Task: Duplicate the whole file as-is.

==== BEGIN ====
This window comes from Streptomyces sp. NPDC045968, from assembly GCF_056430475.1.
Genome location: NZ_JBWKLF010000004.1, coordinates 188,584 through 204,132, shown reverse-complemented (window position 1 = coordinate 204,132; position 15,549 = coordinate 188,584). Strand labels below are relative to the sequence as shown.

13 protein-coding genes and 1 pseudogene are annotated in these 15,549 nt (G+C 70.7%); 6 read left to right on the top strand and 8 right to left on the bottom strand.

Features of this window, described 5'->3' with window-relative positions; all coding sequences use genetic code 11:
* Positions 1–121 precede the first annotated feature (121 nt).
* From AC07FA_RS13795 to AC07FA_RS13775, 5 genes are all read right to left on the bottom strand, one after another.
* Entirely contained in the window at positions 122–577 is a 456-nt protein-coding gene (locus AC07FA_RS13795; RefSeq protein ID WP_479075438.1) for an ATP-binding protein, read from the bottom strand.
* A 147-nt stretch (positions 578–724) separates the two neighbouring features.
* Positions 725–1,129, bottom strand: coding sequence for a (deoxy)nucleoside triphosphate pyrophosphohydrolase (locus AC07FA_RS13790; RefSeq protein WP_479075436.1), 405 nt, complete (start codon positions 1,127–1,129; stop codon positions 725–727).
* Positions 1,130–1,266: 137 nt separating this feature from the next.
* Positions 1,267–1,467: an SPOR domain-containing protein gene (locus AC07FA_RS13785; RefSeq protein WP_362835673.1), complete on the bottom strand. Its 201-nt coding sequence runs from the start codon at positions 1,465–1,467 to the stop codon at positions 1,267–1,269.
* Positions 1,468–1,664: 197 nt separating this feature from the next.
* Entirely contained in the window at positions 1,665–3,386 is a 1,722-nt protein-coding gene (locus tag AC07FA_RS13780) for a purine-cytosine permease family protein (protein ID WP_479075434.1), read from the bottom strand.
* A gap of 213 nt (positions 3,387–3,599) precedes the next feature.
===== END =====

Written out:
This window comes from Streptomyces sp. NPDC045968, from assembly GCF_056430475.1.
Genome location: NZ_JBWKLF010000004.1, coordinates 188,584 through 204,132, shown reverse-complemented (window position 1 = coordinate 204,132; position 15,549 = coordinate 188,584). Strand labels below are relative to the sequence as shown.

13 protein-coding genes and 1 pseudogene are annotated in these 15,549 nt (G+C 70.7%); 6 read left to right on the top strand and 8 right to left on the bottom strand.

Features of this window, described 5'->3' with window-relative positions; all coding sequences use genetic code 11:
* Positions 1–121 precede the first annotated feature (121 nt).
* From AC07FA_RS13795 to AC07FA_RS13775, 5 genes are all read right to left on the bottom strand, one after another.
* Entirely contained in the window at positions 122–577 is a 456-nt protein-coding gene (locus AC07FA_RS13795; RefSeq protein ID WP_479075438.1) for an ATP-binding protein, read from the bottom strand.
* A 147-nt stretch (positions 578–724) separates the two neighbouring features.
* Positions 725–1,129, bottom strand: coding sequence for a (deoxy)nucleoside triphosphate pyrophosphohydrolase (locus AC07FA_RS13790; RefSeq protein WP_479075436.1), 405 nt, complete (start codon positions 1,127–1,129; stop codon positions 725–727).
* Positions 1,130–1,266: 137 nt separating this feature from the next.
* Positions 1,267–1,467: an SPOR domain-containing protein gene (locus AC07FA_RS13785; RefSeq protein WP_362835673.1), complete on the bottom strand. Its 201-nt coding sequence runs from the start codon at positions 1,465–1,467 to the stop codon at positions 1,267–1,269.
* Positions 1,468–1,664: 197 nt separating this feature from the next.
* Entirely contained in the window at positions 1,665–3,386 is a 1,722-nt protein-coding gene (locus tag AC07FA_RS13780) for a purine-cytosine permease family protein (protein ID WP_479075434.1), read from the bottom strand.
* A gap of 213 nt (positions 3,387–3,599) precedes the next feature.